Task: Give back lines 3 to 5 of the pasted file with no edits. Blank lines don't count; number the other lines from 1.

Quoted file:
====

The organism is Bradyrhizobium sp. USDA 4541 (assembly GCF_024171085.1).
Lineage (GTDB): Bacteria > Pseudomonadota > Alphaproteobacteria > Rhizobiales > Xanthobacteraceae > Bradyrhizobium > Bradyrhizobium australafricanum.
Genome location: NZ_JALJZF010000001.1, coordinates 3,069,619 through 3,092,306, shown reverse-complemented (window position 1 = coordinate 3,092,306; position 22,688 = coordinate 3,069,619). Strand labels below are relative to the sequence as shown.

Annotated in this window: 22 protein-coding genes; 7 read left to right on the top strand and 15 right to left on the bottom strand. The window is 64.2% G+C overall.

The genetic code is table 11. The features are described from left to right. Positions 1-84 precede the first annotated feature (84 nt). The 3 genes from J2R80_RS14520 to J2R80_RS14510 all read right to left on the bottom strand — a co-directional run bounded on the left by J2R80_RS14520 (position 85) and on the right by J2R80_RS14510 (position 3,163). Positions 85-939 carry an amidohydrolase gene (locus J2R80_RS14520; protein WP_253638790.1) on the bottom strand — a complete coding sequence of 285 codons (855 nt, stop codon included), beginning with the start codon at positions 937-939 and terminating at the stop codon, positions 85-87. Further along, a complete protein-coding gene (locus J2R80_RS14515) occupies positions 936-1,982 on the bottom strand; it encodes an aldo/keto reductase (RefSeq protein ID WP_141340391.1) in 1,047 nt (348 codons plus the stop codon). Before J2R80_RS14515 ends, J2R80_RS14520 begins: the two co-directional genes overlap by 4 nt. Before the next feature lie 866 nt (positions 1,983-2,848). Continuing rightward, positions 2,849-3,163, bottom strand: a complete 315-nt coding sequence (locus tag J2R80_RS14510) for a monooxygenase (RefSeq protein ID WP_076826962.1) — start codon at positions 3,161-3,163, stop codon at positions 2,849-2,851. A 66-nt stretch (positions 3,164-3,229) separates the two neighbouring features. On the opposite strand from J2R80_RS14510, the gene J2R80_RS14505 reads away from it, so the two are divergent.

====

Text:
Genome location: NZ_JALJZF010000001.1, coordinates 3,069,619 through 3,092,306, shown reverse-complemented (window position 1 = coordinate 3,092,306; position 22,688 = coordinate 3,069,619). Strand labels below are relative to the sequence as shown.

Annotated in this window: 22 protein-coding genes; 7 read left to right on the top strand and 15 right to left on the bottom strand. The window is 64.2% G+C overall.

The genetic code is table 11. The features are described from left to right. Positions 1-84 precede the first annotated feature (84 nt). The 3 genes from J2R80_RS14520 to J2R80_RS14510 all read right to left on the bottom strand — a co-directional run bounded on the left by J2R80_RS14520 (position 85) and on the right by J2R80_RS14510 (position 3,163). Positions 85-939 carry an amidohydrolase gene (locus J2R80_RS14520; protein WP_253638790.1) on the bottom strand — a complete coding sequence of 285 codons (855 nt, stop codon included), beginning with the start codon at positions 937-939 and terminating at the stop codon, positions 85-87. Further along, a complete protein-coding gene (locus J2R80_RS14515) occupies positions 936-1,982 on the bottom strand; it encodes an aldo/keto reductase (RefSeq protein ID WP_141340391.1) in 1,047 nt (348 codons plus the stop codon). Before J2R80_RS14515 ends, J2R80_RS14520 begins: the two co-directional genes overlap by 4 nt. Before the next feature lie 866 nt (positions 1,983-2,848). Continuing rightward, positions 2,849-3,163, bottom strand: a complete 315-nt coding sequence (locus tag J2R80_RS14510) for a monooxygenase (RefSeq protein ID WP_076826962.1) — start codon at positions 3,161-3,163, stop codon at positions 2,849-2,851. A 66-nt stretch (positions 3,164-3,229) separates the two neighbouring features. On the opposite strand from J2R80_RS14510, the gene J2R80_RS14505 reads away from it, so the two are divergent.